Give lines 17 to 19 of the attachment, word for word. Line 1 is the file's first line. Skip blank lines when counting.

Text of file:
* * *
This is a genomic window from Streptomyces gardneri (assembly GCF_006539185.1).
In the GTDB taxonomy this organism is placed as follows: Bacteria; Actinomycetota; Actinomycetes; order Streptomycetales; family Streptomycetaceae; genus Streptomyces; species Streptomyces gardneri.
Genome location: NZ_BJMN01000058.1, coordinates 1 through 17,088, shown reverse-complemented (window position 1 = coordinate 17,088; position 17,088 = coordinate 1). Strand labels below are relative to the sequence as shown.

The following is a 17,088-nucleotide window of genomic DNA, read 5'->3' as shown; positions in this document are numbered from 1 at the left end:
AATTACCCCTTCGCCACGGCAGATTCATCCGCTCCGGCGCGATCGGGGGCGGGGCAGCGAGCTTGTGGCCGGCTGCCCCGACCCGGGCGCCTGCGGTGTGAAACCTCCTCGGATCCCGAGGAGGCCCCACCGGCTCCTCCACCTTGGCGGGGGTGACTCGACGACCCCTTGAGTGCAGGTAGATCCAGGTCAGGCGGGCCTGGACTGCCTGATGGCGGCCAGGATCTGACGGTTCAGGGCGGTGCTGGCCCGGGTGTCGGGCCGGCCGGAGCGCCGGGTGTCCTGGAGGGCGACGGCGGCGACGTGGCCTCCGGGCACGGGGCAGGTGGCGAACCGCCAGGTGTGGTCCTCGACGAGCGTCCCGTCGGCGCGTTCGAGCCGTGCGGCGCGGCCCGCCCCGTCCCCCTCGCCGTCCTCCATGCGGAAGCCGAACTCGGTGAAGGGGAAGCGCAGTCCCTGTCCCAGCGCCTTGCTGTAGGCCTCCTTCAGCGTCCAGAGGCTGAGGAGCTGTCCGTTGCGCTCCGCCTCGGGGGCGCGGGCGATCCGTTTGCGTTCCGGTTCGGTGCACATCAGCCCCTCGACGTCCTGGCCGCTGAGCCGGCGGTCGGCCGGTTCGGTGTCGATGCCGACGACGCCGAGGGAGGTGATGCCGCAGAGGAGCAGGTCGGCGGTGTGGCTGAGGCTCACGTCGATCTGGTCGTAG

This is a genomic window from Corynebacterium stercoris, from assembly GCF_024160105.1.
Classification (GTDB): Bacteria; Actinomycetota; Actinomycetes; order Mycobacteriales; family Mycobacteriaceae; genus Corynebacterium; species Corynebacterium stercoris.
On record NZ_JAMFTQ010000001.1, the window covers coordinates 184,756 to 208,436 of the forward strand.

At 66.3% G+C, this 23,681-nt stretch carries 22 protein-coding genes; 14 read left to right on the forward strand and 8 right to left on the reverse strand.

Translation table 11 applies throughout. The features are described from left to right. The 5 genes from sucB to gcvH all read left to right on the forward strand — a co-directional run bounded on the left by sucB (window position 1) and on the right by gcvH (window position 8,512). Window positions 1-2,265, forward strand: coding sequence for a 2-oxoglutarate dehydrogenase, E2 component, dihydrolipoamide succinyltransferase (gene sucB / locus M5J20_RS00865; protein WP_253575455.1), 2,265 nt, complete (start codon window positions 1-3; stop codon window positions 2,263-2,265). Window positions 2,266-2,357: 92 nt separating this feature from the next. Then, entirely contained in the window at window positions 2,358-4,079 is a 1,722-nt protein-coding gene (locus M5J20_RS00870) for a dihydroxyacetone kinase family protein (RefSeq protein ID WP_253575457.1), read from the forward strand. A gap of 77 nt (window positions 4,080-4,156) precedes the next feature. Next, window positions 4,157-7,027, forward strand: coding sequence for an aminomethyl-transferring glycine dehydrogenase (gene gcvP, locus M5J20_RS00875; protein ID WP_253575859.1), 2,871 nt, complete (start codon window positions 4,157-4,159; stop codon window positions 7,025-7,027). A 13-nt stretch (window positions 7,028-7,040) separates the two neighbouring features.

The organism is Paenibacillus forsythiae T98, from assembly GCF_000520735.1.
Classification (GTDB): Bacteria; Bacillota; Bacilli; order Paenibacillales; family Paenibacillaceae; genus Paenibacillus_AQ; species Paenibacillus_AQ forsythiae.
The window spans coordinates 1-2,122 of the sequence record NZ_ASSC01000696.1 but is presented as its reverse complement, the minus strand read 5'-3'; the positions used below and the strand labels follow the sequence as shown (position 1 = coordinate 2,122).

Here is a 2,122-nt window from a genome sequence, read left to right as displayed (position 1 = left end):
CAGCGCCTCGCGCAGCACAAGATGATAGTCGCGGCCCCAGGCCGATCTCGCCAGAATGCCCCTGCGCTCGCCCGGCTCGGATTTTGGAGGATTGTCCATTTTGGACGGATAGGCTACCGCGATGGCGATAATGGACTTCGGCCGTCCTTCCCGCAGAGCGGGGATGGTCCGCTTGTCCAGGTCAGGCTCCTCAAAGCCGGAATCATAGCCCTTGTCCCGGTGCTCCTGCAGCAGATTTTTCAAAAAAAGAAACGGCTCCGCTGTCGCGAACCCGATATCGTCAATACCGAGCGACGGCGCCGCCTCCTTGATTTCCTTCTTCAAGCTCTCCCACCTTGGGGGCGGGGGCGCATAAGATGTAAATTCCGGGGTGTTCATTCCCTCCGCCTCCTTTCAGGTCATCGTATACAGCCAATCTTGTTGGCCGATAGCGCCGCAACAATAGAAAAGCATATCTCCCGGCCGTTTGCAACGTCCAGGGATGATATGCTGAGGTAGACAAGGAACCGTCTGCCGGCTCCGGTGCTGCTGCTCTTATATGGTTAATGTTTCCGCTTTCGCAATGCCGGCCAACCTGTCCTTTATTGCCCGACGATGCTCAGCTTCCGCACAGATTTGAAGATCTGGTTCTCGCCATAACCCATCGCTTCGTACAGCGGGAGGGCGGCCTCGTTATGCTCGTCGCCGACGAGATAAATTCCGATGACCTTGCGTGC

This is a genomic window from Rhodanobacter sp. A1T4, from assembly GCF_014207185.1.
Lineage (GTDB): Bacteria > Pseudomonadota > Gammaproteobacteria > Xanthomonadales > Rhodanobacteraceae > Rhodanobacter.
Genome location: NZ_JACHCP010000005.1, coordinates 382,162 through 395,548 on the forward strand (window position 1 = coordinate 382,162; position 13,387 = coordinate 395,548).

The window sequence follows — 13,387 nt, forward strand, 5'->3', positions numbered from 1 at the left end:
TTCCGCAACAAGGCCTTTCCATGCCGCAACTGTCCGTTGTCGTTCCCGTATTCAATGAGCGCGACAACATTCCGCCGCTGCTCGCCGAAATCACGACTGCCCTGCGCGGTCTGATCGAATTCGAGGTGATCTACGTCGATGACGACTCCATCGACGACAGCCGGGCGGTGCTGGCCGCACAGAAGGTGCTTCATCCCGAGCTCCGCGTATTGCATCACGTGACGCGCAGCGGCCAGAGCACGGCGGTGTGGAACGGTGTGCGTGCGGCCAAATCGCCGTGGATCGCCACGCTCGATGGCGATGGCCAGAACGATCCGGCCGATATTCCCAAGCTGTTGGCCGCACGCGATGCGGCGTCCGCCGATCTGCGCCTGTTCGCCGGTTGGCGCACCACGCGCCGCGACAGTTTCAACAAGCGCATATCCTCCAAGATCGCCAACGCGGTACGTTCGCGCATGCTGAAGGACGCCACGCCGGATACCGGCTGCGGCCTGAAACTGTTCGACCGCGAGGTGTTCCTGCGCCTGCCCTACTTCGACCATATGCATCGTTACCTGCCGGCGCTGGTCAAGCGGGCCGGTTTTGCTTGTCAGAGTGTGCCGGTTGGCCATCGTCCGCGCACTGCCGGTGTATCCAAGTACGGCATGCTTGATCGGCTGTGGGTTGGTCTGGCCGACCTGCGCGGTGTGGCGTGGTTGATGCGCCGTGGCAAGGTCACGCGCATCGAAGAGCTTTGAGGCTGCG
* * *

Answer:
Lineage (GTDB): Bacteria > Pseudomonadota > Gammaproteobacteria > Xanthomonadales > Rhodanobacteraceae > Rhodanobacter.
Genome location: NZ_JACHCP010000005.1, coordinates 382,162 through 395,548 on the forward strand (window position 1 = coordinate 382,162; position 13,387 = coordinate 395,548).

The window sequence follows — 13,387 nt, forward strand, 5'->3', positions numbered from 1 at the left end: